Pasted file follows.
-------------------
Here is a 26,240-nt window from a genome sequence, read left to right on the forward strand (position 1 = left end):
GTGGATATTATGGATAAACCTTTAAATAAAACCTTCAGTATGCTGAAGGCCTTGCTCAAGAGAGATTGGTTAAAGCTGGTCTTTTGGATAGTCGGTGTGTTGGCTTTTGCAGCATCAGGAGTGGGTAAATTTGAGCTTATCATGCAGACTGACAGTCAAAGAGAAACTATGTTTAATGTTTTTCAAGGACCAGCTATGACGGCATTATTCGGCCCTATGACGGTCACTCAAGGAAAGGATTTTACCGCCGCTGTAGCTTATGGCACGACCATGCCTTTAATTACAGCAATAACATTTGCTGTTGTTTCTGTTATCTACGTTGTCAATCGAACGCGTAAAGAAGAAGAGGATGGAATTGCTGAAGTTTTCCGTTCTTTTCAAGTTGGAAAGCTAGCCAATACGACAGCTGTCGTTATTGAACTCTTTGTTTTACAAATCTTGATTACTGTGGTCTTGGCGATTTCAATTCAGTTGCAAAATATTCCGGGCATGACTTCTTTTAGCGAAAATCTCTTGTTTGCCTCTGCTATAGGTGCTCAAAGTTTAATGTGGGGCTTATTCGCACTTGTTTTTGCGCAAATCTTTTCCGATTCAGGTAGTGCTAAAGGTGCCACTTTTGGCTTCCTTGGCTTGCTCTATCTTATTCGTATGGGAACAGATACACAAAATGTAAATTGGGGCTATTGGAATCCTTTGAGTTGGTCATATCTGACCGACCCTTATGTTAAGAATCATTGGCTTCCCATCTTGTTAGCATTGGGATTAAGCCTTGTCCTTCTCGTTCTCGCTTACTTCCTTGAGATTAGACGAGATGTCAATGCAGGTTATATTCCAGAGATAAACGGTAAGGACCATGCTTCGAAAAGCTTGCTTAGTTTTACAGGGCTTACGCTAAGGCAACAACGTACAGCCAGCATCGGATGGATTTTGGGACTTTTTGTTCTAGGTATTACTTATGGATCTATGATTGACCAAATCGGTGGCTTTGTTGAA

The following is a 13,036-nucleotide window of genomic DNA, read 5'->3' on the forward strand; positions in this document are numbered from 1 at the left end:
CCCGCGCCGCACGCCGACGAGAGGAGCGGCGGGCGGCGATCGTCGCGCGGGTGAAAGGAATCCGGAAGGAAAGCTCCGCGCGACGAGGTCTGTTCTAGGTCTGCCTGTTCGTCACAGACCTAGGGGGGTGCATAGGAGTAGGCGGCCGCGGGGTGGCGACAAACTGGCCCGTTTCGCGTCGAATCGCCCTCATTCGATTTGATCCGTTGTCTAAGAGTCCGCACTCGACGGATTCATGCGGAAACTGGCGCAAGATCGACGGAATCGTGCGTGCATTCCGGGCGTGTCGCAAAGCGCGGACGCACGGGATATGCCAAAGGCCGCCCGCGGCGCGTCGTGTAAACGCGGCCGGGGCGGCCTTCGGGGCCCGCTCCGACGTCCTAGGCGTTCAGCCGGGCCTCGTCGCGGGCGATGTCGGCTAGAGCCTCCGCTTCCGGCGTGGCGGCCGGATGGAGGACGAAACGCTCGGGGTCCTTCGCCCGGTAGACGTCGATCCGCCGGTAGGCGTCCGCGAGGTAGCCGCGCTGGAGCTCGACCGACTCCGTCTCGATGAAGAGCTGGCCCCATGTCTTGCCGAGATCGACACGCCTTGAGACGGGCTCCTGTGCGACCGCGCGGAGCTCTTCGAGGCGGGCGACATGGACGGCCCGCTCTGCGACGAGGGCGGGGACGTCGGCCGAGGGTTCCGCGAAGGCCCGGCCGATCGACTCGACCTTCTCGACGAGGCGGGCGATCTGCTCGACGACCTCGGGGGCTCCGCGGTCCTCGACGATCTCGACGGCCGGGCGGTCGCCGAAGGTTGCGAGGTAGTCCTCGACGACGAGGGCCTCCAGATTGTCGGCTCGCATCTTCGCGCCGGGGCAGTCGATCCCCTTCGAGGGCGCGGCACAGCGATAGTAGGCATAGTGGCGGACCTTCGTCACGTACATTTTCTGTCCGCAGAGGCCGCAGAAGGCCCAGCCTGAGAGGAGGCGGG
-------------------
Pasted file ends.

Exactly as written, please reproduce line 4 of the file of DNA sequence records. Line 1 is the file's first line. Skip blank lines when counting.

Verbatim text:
CCCGCGCCGCACGCCGACGAGAGGAGCGGCGGGCGGCGATCGTCGCGCGGGTGAAAGGAATCCGGAAGGAAAGCTCCGCGCGACGAGGTCTGTTCTAGGTCTGCCTGTTCGTCACAGACCTAGGGGGGTGCATAGGAGTAGGCGGCCGCGGGGTGGCGACAAACTGGCCCGTTTCGCGTCGAATCGCCCTCATTCGATTTGATCCGTTGTCTAAGAGTCCGCACTCGACGGATTCATGCGGAAACTGGCGCAAGATCGACGGAATCGTGCGTGCATTCCGGGCGTGTCGCAAAGCGCGGACGCACGGGATATGCCAAAGGCCGCCCGCGGCGCGTCGTGTAAACGCGGCCGGGGCGGCCTTCGGGGCCCGCTCCGACGTCCTAGGCGTTCAGCCGGGCCTCGTCGCGGGCGATGTCGGCTAGAGCCTCCGCTTCCGGCGTGGCGGCCGGATGGAGGACGAAACGCTCGGGGTCCTTCGCCCGGTAGACGTCGATCCGCCGGTAGGCGTCCGCGAGGTAGCCGCGCTGGAGCTCGACCGACTCCGTCTCGATGAAGAGCTGGCCCCATGTCTTGCCGAGATCGACACGCCTTGAGACGGGCTCCTGTGCGACCGCGCGGAGCTCTTCGAGGCGGGCGACATGGACGGCCCGCTCTGCGACGAGGGCGGGGACGTCGGCCGAGGGTTCCGCGAAGGCCCGGCCGATCGACTCGACCTTCTCGACGAGGCGGGCGATCTGCTCGACGACCTCGGGGGCTCCGCGGTCCTCGACGATCTCGACGGCCGGGCGGTCGCCGAAGGTTGCGAGGTAGTCCTCGACGACGAGGGCCTCCAGATTGTCGGCTCGCATCTTCGCGCCGGGGCAGTCGATCCCCTTCGAGGGCGCGGCACAGCGATAGTAGGCATAGTGGCGGACCTTCGTCACGTACATTTTCTGTCCGCAGAGGCCGCAGAAGGCCCAGCCTGAGAGGAGGCGGG